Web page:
I'm using the ExpressJS web framework for NodeJS.

People using ExpressJS put their environments (development, production, test...), their routes etc on the app.js. I think that it's not a beautiful way because when you have a big application, app.js is too big!

I would like to have this directory structure:

| my-application
| -- app.js
| -- config/
     | -- environment.js
     | -- routes.js

Here's my code:


var express = require('express');
var app = module.exports = express.createServer();

require('./config/environment.js')(app, express);



module.exports = function(app, express){
    app.configure(function() {

    app.configure('development', function() {
        dumpExceptions: true,
        showStack: true

    app.configure('production', function() {


module.exports = function(app) {
    app.get('/', function(req, res) {
    res.send('Hello world !');

My code works well and I think that the structure of the directories is beautiful. However, the code had to be adapted and I'm not sure that it's good/beautiful.

Is it better to use my structure of directories and adapt the code or simply use one file (app.js)?

Thanks for your advices!


21 Answers 21


OK, it's been a while and this is a popular question, so I've gone ahead and created a scaffolding github repository with JavaScript code and a long README about how I like to structure a medium-sized express.js application.

focusaurus/express_code_structure is the repo with the latest code for this. Pull requests welcome.

Here's a snapshot of the README since stackoverflow doesn't like just-a-link answers. I'll make some updates as this is a new project that I'll continue updating, but ultimately the github repo will be the up-to-date place for this information.

Express Code Structure

This project is an example of how to organize a medium-sized express.js web application.

Current to at least express v4.14 December 2016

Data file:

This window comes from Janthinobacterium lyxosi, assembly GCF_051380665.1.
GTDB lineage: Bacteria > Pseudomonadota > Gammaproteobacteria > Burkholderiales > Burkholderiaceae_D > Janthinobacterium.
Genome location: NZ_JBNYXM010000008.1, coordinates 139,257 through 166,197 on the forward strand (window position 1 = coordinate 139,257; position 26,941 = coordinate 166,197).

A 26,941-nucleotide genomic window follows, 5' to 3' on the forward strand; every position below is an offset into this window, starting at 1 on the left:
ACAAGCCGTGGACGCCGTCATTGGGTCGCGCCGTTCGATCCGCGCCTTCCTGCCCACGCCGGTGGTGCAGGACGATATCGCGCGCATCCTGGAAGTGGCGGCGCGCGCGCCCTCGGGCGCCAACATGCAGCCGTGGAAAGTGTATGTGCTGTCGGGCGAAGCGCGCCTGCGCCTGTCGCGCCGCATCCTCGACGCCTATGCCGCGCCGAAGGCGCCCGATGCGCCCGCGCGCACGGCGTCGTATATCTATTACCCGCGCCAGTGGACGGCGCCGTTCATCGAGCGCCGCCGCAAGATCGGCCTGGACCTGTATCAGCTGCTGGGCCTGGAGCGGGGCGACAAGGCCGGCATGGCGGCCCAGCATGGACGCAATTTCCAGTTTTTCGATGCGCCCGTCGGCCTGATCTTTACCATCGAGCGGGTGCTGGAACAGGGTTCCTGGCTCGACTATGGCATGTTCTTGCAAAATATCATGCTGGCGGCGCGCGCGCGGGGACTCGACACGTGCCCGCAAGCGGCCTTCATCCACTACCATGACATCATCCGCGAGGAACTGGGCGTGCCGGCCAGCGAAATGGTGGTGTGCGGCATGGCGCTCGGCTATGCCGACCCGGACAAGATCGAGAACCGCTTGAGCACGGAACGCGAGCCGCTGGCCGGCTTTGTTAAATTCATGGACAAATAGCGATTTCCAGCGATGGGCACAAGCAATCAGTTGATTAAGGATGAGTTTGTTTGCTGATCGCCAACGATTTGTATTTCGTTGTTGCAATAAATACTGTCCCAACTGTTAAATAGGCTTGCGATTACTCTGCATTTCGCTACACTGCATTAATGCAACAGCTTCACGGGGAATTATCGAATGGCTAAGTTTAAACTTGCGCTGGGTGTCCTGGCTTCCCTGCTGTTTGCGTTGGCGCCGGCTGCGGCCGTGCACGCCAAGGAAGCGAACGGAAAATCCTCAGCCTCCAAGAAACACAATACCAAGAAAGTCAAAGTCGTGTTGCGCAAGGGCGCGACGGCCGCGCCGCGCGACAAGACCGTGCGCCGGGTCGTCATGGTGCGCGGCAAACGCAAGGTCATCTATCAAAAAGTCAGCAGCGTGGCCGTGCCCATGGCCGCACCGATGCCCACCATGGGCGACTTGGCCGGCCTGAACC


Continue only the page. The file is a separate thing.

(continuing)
Build Status


How big is your application?

Web applications are not all the same, and there's not, in my opinion, a single code structure that should be applied to all express.js applications.

If your application is small, you don't need such a deep directory structure as exemplified here. Just keep it simple and stick a handful of .js files in the root of your repository and you're done. Voilà.

If your application is huge, at some point you need to break it up into distinct npm packages. In general the node.js approach seems to favor many small packages, at least for libraries, and you should build your application up by using several npm packages as that starts to make sense and justify the overhead. So as your application grows and some portion of the code becomes clearly reusable outside of your application or is a clear subsystem, move it to it's own git repository and make it into a standalone npm package.

So the focus of this project is to illustrate a workable structure for a medium-sized application.

What is your overall architecture

There are many approaches to building a web application, such as

  • Server Side MVC a la Ruby on Rails
  • Single Page Application style a la MongoDB/Express/Angular/Node (MEAN)
  • Basic web site with some forms
  • Models/Operations/Views/Events style a la MVC is dead, it's time to MOVE on
  • and many others both current and historical

Each of these fits nicely into a different directory structure. For the purposes of this example, it's just scaffolding and not a fully working app, but I'm assuming the following key architecture points:

  • The site has some traditional static pages/templates
  • The "application" portion of the site is developed as a Single Page Application style
  • The application exposes a REST/JSON style API to the browser
  • The app models a simple business domain, in this case, it's a car dealership application

And what about Ruby on Rails?

It will be a theme throughout this project that many of the ideas embodied in Ruby on Rails and the "Convention over Configuration" decisions they have adopted, though widely accepted and used, are not actually very helpful and sometimes are the opposite of what this repository recommends.